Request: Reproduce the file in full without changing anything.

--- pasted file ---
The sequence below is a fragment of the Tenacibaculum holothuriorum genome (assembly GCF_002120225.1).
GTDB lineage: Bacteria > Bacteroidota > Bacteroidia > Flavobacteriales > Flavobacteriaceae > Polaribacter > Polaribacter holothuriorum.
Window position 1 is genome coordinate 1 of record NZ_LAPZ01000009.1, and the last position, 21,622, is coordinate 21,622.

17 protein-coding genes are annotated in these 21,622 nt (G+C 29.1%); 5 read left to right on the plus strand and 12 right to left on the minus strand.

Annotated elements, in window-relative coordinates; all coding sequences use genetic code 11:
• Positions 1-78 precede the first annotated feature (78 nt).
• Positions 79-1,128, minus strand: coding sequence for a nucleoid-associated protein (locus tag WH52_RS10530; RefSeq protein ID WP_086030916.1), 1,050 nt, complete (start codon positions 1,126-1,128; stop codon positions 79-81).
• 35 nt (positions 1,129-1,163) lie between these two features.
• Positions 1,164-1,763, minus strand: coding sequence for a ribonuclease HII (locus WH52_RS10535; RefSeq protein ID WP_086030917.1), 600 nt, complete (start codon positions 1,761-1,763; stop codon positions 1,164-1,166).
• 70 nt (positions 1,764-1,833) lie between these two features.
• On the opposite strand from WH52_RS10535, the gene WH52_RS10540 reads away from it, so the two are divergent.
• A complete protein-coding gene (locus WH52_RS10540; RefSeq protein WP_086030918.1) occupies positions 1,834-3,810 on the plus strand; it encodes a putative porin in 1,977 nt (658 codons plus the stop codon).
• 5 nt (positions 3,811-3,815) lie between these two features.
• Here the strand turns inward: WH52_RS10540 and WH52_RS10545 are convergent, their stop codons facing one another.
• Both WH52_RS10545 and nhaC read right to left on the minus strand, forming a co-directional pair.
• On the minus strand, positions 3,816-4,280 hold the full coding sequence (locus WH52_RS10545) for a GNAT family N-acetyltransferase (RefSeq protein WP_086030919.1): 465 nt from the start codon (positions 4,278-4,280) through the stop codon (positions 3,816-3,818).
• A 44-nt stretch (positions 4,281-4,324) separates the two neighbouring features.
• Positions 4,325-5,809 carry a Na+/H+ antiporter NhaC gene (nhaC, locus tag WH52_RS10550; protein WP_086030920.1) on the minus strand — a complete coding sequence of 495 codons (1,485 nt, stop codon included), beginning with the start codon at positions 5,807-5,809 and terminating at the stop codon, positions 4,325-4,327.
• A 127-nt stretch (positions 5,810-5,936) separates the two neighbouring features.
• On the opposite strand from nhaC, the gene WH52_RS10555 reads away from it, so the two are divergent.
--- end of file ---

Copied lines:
The sequence below is a fragment of the Tenacibaculum holothuriorum genome (assembly GCF_002120225.1).
GTDB lineage: Bacteria > Bacteroidota > Bacteroidia > Flavobacteriales > Flavobacteriaceae > Polaribacter > Polaribacter holothuriorum.
Window position 1 is genome coordinate 1 of record NZ_LAPZ01000009.1, and the last position, 21,622, is coordinate 21,622.

17 protein-coding genes are annotated in these 21,622 nt (G+C 29.1%); 5 read left to right on the plus strand and 12 right to left on the minus strand.

Annotated elements, in window-relative coordinates; all coding sequences use genetic code 11:
• Positions 1-78 precede the first annotated feature (78 nt).
• Positions 79-1,128, minus strand: coding sequence for a nucleoid-associated protein (locus tag WH52_RS10530; RefSeq protein ID WP_086030916.1), 1,050 nt, complete (start codon positions 1,126-1,128; stop codon positions 79-81).
• 35 nt (positions 1,129-1,163) lie between these two features.
• Positions 1,164-1,763, minus strand: coding sequence for a ribonuclease HII (locus WH52_RS10535; RefSeq protein ID WP_086030917.1), 600 nt, complete (start codon positions 1,761-1,763; stop codon positions 1,164-1,166).
• 70 nt (positions 1,764-1,833) lie between these two features.
• On the opposite strand from WH52_RS10535, the gene WH52_RS10540 reads away from it, so the two are divergent.
• A complete protein-coding gene (locus WH52_RS10540; RefSeq protein WP_086030918.1) occupies positions 1,834-3,810 on the plus strand; it encodes a putative porin in 1,977 nt (658 codons plus the stop codon).
• 5 nt (positions 3,811-3,815) lie between these two features.
• Here the strand turns inward: WH52_RS10540 and WH52_RS10545 are convergent, their stop codons facing one another.
• Both WH52_RS10545 and nhaC read right to left on the minus strand, forming a co-directional pair.
• On the minus strand, positions 3,816-4,280 hold the full coding sequence (locus WH52_RS10545) for a GNAT family N-acetyltransferase (RefSeq protein WP_086030919.1): 465 nt from the start codon (positions 4,278-4,280) through the stop codon (positions 3,816-3,818).
• A 44-nt stretch (positions 4,281-4,324) separates the two neighbouring features.
• Positions 4,325-5,809 carry a Na+/H+ antiporter NhaC gene (nhaC, locus tag WH52_RS10550; protein WP_086030920.1) on the minus strand — a complete coding sequence of 495 codons (1,485 nt, stop codon included), beginning with the start codon at positions 5,807-5,809 and terminating at the stop codon, positions 4,325-4,327.
• A 127-nt stretch (positions 5,810-5,936) separates the two neighbouring features.
• On the opposite strand from nhaC, the gene WH52_RS10555 reads away from it, so the two are divergent.